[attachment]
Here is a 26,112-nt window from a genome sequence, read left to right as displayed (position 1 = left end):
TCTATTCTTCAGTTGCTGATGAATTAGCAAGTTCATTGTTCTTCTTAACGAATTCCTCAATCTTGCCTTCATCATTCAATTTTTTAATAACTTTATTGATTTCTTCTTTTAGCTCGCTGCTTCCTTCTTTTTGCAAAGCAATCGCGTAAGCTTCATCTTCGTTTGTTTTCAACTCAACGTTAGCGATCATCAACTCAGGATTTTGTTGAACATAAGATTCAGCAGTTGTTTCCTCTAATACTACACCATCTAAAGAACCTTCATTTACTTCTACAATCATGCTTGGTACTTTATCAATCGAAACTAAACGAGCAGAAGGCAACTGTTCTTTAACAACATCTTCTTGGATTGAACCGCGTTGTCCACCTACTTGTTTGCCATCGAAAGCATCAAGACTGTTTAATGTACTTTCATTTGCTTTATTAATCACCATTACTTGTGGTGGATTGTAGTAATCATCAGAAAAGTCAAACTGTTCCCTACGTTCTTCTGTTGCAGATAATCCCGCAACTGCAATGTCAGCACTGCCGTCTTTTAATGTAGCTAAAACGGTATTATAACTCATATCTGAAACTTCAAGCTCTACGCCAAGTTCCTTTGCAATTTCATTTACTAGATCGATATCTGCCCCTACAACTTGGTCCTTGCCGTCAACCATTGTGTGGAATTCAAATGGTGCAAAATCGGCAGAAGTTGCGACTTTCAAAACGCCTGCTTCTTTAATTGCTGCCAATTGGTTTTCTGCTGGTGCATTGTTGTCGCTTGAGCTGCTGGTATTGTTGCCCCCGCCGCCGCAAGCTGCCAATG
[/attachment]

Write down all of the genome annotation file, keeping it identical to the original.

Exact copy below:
Here is a 26,112-nt window from a genome sequence, read left to right as displayed (position 1 = left end):
TCTATTCTTCAGTTGCTGATGAATTAGCAAGTTCATTGTTCTTCTTAACGAATTCCTCAATCTTGCCTTCATCATTCAATTTTTTAATAACTTTATTGATTTCTTCTTTTAGCTCGCTGCTTCCTTCTTTTTGCAAAGCAATCGCGTAAGCTTCATCTTCGTTTGTTTTCAACTCAACGTTAGCGATCATCAACTCAGGATTTTGTTGAACATAAGATTCAGCAGTTGTTTCCTCTAATACTACACCATCTAAAGAACCTTCATTTACTTCTACAATCATGCTTGGTACTTTATCAATCGAAACTAAACGAGCAGAAGGCAACTGTTCTTTAACAACATCTTCTTGGATTGAACCGCGTTGTCCACCTACTTGTTTGCCATCGAAAGCATCAAGACTGTTTAATGTACTTTCATTTGCTTTATTAATCACCATTACTTGTGGTGGATTGTAGTAATCATCAGAAAAGTCAAACTGTTCCCTACGTTCTTCTGTTGCAGATAATCCCGCAACTGCAATGTCAGCACTGCCGTCTTTTAATGTAGCTAAAACGGTATTATAACTCATATCTGAAACTTCAAGCTCTACGCCAAGTTCCTTTGCAATTTCATTTACTAGATCGATATCTGCCCCTACAACTTGGTCCTTGCCGTCAACCATTGTGTGGAATTCAAATGGTGCAAAATCGGCAGAAGTTGCGACTTTCAAAACGCCTGCTTCTTTAATTGCTGCCAATTGGTTTTCTGCTGGTGCATTGTTGTCGCTTGAGCTGCTGGTATTGTTGCCCCCGCCGCCGCAAGCTGCCAATG